Friedman conducted statistical regressions contrasting respondents' most recent smoking in San Francisco to that in other school systems.
There was no taste prohibition in place during the time in any other school districts that Friedman took into account in her assessment, including New York City, Broward County, Los Angeles, Orange County, Palm Beach County, Philadelphia, and San Diego.
Friedman said, "The public has to understand precisely how deadly smoking is. "Combustible tobacco usage causes roughly 480,000 fatalities annually in the U.S. That number of fatalities exceeds the CDC's estimate of U.S. COVID-19 fatalities in 2020, but they occur annually. So, the standard for safety is not exceptionally high.
She further stated, "Not using any tobacco products is the safest choice. Smoking will probably be worse for your health than inhaling a nicotine e-liquid from a reputable manufacturer, but if you're going to use tobacco, selecting the most lethal delivery method makes sense."
According to the Royal College of Physicians (RCP) in the U.K., e-cigarette harms are "unlikely to surpass 5% of those linked with smoked tobacco and alcohol, and may be significantly lower than this proportion."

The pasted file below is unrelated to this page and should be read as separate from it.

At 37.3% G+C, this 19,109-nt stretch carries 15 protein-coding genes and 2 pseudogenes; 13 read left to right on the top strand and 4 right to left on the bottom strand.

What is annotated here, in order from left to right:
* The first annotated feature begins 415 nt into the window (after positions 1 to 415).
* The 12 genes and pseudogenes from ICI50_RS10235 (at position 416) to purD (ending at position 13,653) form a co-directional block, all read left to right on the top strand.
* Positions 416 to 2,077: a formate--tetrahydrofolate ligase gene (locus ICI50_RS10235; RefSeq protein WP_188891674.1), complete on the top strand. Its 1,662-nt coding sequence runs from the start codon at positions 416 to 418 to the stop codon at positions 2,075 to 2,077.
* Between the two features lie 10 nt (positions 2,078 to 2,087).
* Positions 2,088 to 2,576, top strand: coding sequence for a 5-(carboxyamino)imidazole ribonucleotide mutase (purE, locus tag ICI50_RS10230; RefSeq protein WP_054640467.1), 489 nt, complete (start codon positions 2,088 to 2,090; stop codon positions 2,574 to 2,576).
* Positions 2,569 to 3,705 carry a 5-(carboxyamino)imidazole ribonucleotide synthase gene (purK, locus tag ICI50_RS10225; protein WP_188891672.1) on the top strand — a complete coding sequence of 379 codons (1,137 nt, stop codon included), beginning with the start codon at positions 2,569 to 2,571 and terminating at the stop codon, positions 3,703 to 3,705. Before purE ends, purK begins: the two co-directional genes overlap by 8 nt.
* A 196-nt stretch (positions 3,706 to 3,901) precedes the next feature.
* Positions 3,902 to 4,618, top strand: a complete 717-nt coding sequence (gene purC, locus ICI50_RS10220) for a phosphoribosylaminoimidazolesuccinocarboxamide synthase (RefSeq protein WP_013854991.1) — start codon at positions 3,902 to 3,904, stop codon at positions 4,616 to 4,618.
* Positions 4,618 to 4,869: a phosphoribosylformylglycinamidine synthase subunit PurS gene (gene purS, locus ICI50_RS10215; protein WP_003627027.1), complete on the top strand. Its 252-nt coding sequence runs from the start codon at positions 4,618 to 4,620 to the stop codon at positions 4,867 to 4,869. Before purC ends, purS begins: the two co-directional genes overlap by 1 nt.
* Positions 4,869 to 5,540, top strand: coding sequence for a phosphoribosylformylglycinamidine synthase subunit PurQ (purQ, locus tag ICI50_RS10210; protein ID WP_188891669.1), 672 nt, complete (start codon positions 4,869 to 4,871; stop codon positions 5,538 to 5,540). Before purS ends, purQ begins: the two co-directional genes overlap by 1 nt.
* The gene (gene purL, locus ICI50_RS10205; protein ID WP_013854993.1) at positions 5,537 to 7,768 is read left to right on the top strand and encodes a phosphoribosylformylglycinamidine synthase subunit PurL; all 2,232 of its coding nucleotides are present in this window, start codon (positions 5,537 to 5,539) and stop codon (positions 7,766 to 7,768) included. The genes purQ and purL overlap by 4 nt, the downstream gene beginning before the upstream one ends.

The timing of Friedman's research, which she presented at the U.S. E-Cigarette Summit, seems to coincide with a gradual shift in American attitudes toward vaping.
Along with Friedman, two senior Food and Drug Administration (FDA) officials directly addressed the likelihood that (at least some) vaping goods will be approved by their organization.
While it remains improbable that the FDA would decide on every application for premarket conventional cigarettes by September, the organization has indicated that it will start with the larger firms.
It has significant ramifications that the FDA is willing to state it will soon regulate the vaping sector. The organization will essentially be endorsing that nicotine vaping is significantly less risky than smoking for the first time.
Additionally, it will serve as a long overdue corrective to the bad legislative choices made in response to the skyrocketing youth vaping rates in the late 2010s. There is mounting evidence that prohibitionist policies implemented hastily have increased damages rather than reduced them. They seem to have encouraged increased smoking.